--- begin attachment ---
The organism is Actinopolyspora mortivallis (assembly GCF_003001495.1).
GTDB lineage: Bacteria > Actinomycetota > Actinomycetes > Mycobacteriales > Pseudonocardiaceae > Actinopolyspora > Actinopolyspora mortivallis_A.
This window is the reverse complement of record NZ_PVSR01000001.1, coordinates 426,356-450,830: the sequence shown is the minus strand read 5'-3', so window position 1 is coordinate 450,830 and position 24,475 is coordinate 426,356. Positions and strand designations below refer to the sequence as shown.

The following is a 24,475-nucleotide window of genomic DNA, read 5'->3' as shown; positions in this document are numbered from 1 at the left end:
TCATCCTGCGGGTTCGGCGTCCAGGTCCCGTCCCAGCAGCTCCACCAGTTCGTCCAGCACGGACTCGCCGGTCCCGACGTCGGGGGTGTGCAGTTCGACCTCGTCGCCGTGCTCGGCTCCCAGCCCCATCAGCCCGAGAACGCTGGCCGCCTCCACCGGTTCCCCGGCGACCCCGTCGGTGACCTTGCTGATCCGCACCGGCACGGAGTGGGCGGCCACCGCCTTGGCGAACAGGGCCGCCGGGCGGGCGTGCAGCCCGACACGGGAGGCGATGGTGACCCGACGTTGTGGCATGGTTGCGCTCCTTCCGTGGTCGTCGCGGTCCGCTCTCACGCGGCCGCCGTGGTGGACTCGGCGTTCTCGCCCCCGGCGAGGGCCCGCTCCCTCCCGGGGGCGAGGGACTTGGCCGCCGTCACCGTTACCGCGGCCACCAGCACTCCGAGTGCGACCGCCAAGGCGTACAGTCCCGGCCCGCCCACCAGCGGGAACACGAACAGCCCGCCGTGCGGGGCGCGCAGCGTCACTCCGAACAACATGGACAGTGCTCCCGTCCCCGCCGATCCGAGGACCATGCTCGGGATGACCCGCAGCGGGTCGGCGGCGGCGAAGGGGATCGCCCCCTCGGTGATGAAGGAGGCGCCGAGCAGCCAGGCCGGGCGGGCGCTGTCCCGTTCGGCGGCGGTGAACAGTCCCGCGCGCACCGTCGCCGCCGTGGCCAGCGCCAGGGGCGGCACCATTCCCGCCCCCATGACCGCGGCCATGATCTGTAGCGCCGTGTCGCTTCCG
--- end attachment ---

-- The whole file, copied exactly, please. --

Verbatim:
The organism is Actinopolyspora mortivallis (assembly GCF_003001495.1).
GTDB lineage: Bacteria > Actinomycetota > Actinomycetes > Mycobacteriales > Pseudonocardiaceae > Actinopolyspora > Actinopolyspora mortivallis_A.
This window is the reverse complement of record NZ_PVSR01000001.1, coordinates 426,356-450,830: the sequence shown is the minus strand read 5'-3', so window position 1 is coordinate 450,830 and position 24,475 is coordinate 426,356. Positions and strand designations below refer to the sequence as shown.

The following is a 24,475-nucleotide window of genomic DNA, read 5'->3' as shown; positions in this document are numbered from 1 at the left end:
TCATCCTGCGGGTTCGGCGTCCAGGTCCCGTCCCAGCAGCTCCACCAGTTCGTCCAGCACGGACTCGCCGGTCCCGACGTCGGGGGTGTGCAGTTCGACCTCGTCGCCGTGCTCGGCTCCCAGCCCCATCAGCCCGAGAACGCTGGCCGCCTCCACCGGTTCCCCGGCGACCCCGTCGGTGACCTTGCTGATCCGCACCGGCACGGAGTGGGCGGCCACCGCCTTGGCGAACAGGGCCGCCGGGCGGGCGTGCAGCCCGACACGGGAGGCGATGGTGACCCGACGTTGTGGCATGGTTGCGCTCCTTCCGTGGTCGTCGCGGTCCGCTCTCACGCGGCCGCCGTGGTGGACTCGGCGTTCTCGCCCCCGGCGAGGGCCCGCTCCCTCCCGGGGGCGAGGGACTTGGCCGCCGTCACCGTTACCGCGGCCACCAGCACTCCGAGTGCGACCGCCAAGGCGTACAGTCCCGGCCCGCCCACCAGCGGGAACACGAACAGCCCGCCGTGCGGGGCGCGCAGCGTCACTCCGAACAACATGGACAGTGCTCCCGTCCCCGCCGATCCGAGGACCATGCTCGGGATGACCCGCAGCGGGTCGGCGGCGGCGAAGGGGATCGCCCCCTCGGTGATGAAGGAGGCGCCGAGCAGCCAGGCCGGGCGGGCGCTGTCCCGTTCGGCGGCGGTGAACAGTCCCGCGCGCACCGTCGCCGCCGTGGCCAGCGCCAGGGGCGGCACCATTCCCGCCCCCATGACCGCGGCCATGATCTGTAGCGCCGTGTCGCTTCCG